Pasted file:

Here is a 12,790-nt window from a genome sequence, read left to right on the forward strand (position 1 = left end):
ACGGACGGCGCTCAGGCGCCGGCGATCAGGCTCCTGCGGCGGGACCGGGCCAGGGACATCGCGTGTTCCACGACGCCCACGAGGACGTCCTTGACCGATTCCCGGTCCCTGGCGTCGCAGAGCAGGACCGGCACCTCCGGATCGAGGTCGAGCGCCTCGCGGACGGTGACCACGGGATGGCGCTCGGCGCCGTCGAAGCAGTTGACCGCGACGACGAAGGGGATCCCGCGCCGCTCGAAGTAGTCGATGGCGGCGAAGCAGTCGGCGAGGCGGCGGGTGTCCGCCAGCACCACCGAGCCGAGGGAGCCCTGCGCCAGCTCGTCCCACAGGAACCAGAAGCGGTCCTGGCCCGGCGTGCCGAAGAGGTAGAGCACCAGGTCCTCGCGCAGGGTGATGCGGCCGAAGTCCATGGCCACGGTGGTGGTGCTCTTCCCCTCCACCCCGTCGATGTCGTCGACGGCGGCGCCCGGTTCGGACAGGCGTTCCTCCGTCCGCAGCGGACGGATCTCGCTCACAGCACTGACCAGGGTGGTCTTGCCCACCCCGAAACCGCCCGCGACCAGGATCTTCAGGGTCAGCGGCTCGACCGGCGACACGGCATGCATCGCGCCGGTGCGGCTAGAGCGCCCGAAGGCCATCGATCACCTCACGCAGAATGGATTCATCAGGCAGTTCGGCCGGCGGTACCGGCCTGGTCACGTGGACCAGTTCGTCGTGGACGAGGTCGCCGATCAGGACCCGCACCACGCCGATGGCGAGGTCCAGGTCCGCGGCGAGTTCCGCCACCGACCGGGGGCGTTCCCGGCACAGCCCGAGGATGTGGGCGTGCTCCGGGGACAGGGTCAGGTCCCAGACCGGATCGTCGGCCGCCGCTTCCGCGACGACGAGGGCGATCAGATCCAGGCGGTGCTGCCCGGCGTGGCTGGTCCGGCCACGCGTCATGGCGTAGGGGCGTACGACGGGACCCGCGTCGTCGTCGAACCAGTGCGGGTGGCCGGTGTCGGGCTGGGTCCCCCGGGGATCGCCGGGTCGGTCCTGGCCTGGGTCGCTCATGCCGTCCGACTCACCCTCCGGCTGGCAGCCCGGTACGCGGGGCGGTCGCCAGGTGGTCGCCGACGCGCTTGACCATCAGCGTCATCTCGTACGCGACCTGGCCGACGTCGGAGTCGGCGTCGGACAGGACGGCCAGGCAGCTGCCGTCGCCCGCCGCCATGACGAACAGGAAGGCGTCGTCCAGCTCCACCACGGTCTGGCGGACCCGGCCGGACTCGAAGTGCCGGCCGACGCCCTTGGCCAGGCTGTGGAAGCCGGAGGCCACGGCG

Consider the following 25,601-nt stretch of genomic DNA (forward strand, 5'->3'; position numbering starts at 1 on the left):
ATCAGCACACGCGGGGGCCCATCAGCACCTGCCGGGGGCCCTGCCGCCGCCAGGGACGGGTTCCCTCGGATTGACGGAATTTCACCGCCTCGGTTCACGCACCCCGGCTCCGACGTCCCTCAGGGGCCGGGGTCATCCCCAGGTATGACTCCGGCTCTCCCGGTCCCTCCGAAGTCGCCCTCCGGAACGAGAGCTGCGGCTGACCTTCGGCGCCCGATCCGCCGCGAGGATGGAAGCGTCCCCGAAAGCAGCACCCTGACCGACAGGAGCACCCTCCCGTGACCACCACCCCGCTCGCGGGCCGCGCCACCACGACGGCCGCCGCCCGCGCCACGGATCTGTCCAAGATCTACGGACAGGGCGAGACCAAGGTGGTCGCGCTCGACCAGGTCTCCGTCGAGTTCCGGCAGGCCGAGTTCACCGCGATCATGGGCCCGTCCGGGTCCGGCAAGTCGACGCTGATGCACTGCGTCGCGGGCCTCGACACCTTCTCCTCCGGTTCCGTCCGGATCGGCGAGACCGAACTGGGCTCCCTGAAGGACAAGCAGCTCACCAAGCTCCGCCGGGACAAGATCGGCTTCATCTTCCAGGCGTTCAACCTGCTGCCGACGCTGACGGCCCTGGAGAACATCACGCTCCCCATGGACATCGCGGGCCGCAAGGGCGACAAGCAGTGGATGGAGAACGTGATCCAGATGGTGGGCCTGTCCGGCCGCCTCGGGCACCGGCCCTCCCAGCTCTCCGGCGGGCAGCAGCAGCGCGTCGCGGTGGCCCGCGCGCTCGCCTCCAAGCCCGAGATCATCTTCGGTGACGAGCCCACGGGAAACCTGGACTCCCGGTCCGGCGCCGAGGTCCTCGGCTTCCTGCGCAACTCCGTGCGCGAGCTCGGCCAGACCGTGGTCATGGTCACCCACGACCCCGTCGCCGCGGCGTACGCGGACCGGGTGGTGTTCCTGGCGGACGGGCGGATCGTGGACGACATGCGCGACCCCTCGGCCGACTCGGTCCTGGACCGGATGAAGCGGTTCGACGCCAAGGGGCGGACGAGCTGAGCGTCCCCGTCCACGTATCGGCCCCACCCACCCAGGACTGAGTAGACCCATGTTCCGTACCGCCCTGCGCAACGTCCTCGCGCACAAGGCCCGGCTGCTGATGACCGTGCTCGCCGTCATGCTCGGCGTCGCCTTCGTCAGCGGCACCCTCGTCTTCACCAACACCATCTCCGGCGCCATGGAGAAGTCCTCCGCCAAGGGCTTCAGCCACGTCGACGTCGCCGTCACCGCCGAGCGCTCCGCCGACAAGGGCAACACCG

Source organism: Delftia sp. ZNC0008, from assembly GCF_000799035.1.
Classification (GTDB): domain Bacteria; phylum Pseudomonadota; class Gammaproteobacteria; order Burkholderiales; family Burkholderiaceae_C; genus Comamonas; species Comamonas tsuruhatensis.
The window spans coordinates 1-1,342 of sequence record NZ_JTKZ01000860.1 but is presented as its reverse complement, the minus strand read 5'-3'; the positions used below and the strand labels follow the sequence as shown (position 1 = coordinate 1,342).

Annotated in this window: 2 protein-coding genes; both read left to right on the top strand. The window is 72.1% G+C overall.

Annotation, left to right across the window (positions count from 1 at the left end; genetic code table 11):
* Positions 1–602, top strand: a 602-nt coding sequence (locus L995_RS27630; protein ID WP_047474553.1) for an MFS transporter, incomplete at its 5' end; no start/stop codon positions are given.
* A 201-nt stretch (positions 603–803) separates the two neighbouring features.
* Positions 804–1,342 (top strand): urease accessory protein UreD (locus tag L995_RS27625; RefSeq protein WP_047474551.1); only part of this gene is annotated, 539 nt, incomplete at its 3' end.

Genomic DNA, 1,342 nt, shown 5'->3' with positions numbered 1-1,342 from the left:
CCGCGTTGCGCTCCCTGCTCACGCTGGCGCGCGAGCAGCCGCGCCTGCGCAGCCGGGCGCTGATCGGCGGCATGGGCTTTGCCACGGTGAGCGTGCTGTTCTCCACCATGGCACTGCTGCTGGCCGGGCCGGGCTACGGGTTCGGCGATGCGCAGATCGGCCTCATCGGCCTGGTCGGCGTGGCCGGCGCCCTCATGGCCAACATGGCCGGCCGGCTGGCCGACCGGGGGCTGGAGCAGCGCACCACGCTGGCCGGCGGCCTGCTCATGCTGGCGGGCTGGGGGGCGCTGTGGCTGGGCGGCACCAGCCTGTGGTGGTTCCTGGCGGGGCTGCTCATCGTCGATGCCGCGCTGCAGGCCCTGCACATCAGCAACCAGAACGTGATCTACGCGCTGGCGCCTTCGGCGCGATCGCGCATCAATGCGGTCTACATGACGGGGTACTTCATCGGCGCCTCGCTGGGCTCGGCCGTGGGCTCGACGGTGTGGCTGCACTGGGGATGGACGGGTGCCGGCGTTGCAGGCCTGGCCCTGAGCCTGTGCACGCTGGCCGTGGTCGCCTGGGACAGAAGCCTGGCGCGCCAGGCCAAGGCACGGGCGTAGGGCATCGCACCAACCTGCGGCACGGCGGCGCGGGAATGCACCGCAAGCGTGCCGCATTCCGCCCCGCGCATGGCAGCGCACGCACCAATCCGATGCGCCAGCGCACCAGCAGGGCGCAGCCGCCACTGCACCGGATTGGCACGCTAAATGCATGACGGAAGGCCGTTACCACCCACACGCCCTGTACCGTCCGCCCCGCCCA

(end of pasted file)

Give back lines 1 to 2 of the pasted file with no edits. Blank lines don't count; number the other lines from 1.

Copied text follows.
Here is a 12,790-nt window from a genome sequence, read left to right on the forward strand (position 1 = left end):
ACGGACGGCGCTCAGGCGCCGGCGATCAGGCTCCTGCGGCGGGACCGGGCCAGGGACATCGCGTGTTCCACGACGCCCACGAGGACGTCCTTGACCGATTCCCGGTCCCTGGCGTCGCAGAGCAGGACCGGCACCTCCGGATCGAGGTCGAGCGCCTCGCGGACGGTGACCACGGGATGGCGCTCGGCGCCGTCGAAGCAGTTGACCGCGACGACGAAGGGGATCCCGCGCCGCTCGAAGTAGTCGATGGCGGCGAAGCAGTCGGCGAGGCGGCGGGTGTCCGCCAGCACCACCGAGCCGAGGGAGCCCTGCGCCAGCTCGTCCCACAGGAACCAGAAGCGGTCCTGGCCCGGCGTGCCGAAGAGGTAGAGCACCAGGTCCTCGCGCAGGGTGATGCGGCCGAAGTCCATGGCCACGGTGGTGGTGCTCTTCCCCTCCACCCCGTCGATGTCGTCGACGGCGGCGCCCGGTTCGGACAGGCGTTCCTCCGTCCGCAGCGGACGGATCTCGCTCACAGCACTGACCAGGGTGGTCTTGCCCACCCCGAAACCGCCCGCGACCAGGATCTTCAGGGTCAGCGGCTCGACCGGCGACACGGCATGCATCGCGCCGGTGCGGCTAGAGCGCCCGAAGGCCATCGATCACCTCACGCAGAATGGATTCATCAGGCAGTTCGGCCGGCGGTACCGGCCTGGTCACGTGGACCAGTTCGTCGTGGACGAGGTCGCCGATCAGGACCCGCACCACGCCGATGGCGAGGTCCAGGTCCGCGGCGAGTTCCGCCACCGACCGGGGGCGTTCCCGGCACAGCCCGAGGATGTGGGCGTGCTCCGGGGACAGGGTCAGGTCCCAGACCGGATCGTCGGCCGCCGCTTCCGCGACGACGAGGGCGATCAGATCCAGGCGGTGCTGCCCGGCGTGGCTGGTCCGGCCACGCGTCATGGCGTAGGGGCGTACGACGGGACCCGCGTCGTCGTCGAACCAGTGCGGGTGGCCGGTGTCGGGCTGGGTCCCCCGGGGATCGCCGGGTCGGTCCTGGCCTGGGTCGCTCATGCCGTCCGACTCACCCTCCGGCTGGCAGCCCGGTACGCGGGGCGGTCGCCAGGTGGTCGCCGACGCGCTTGACCATCAGCGTCATCTCGTACGCGACCTGGCCGACGTCGGAGTCGGCGTCGGACAGGACGGCCAGGCAGCTGCCGTCGCCCGCCGCCATGACGAACAGGAAGGCGTCGTCCAGCTCCACCACGGTCTGGCGGACCCGGCCGGACTCGAAGTGCCGGCCGACGCCCTTGGCCAGGCTGTGGAAGCCGGAGGCCACGGCG